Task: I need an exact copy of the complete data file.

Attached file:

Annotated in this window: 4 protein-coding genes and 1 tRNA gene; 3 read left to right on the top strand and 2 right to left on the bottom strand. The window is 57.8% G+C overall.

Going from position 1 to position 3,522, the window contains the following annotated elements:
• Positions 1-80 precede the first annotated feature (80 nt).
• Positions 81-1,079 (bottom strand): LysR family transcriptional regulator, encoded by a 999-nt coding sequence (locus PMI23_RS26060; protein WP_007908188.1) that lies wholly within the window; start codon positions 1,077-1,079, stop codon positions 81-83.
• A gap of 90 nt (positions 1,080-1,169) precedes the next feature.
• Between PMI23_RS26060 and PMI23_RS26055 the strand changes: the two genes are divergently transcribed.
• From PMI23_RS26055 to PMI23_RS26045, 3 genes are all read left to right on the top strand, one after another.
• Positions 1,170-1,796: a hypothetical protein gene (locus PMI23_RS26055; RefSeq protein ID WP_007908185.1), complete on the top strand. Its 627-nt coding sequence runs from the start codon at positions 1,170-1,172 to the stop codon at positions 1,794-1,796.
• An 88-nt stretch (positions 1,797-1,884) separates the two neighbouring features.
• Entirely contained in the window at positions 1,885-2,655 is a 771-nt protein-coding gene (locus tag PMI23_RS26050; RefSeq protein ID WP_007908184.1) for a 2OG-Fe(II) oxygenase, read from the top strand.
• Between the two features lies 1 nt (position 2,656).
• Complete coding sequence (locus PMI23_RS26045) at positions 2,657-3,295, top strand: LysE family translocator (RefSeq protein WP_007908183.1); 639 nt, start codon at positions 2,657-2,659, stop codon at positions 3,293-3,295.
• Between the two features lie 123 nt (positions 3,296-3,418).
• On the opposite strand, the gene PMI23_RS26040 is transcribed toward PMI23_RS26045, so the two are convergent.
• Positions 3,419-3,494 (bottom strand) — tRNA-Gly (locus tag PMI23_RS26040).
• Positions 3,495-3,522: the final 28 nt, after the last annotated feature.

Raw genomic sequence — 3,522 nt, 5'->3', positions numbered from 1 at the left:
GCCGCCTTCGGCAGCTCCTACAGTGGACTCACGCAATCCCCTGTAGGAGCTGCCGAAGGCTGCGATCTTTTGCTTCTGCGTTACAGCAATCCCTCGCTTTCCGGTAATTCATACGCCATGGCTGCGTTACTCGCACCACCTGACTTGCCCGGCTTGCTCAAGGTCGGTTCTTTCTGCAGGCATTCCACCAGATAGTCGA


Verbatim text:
Annotated in this window: 4 protein-coding genes and 1 tRNA gene; 3 read left to right on the top strand and 2 right to left on the bottom strand. The window is 57.8% G+C overall.

Going from position 1 to position 3,522, the window contains the following annotated elements:
• Positions 1-80 precede the first annotated feature (80 nt).
• Positions 81-1,079 (bottom strand): LysR family transcriptional regulator, encoded by a 999-nt coding sequence (locus PMI23_RS26060; protein WP_007908188.1) that lies wholly within the window; start codon positions 1,077-1,079, stop codon positions 81-83.
• A gap of 90 nt (positions 1,080-1,169) precedes the next feature.
• Between PMI23_RS26060 and PMI23_RS26055 the strand changes: the two genes are divergently transcribed.
• From PMI23_RS26055 to PMI23_RS26045, 3 genes are all read left to right on the top strand, one after another.
• Positions 1,170-1,796: a hypothetical protein gene (locus PMI23_RS26055; RefSeq protein ID WP_007908185.1), complete on the top strand. Its 627-nt coding sequence runs from the start codon at positions 1,170-1,172 to the stop codon at positions 1,794-1,796.
• An 88-nt stretch (positions 1,797-1,884) separates the two neighbouring features.
• Entirely contained in the window at positions 1,885-2,655 is a 771-nt protein-coding gene (locus tag PMI23_RS26050; RefSeq protein ID WP_007908184.1) for a 2OG-Fe(II) oxygenase, read from the top strand.
• Between the two features lies 1 nt (position 2,656).
• Complete coding sequence (locus PMI23_RS26045) at positions 2,657-3,295, top strand: LysE family translocator (RefSeq protein WP_007908183.1); 639 nt, start codon at positions 2,657-2,659, stop codon at positions 3,293-3,295.
• Between the two features lie 123 nt (positions 3,296-3,418).
• On the opposite strand, the gene PMI23_RS26040 is transcribed toward PMI23_RS26045, so the two are convergent.
• Positions 3,419-3,494 (bottom strand) — tRNA-Gly (locus tag PMI23_RS26040).
• Positions 3,495-3,522: the final 28 nt, after the last annotated feature.

Raw genomic sequence — 3,522 nt, 5'->3', positions numbered from 1 at the left:
GCCGCCTTCGGCAGCTCCTACAGTGGACTCACGCAATCCCCTGTAGGAGCTGCCGAAGGCTGCGATCTTTTGCTTCTGCGTTACAGCAATCCCTCGCTTTCCGGTAATTCATACGCCATGGCTGCGTTACTCGCACCACCTGACTTGCCCGGCTTGCTCAAGGTCGGTTCTTTCTGCAGGCATTCCACCAGATAGTCGA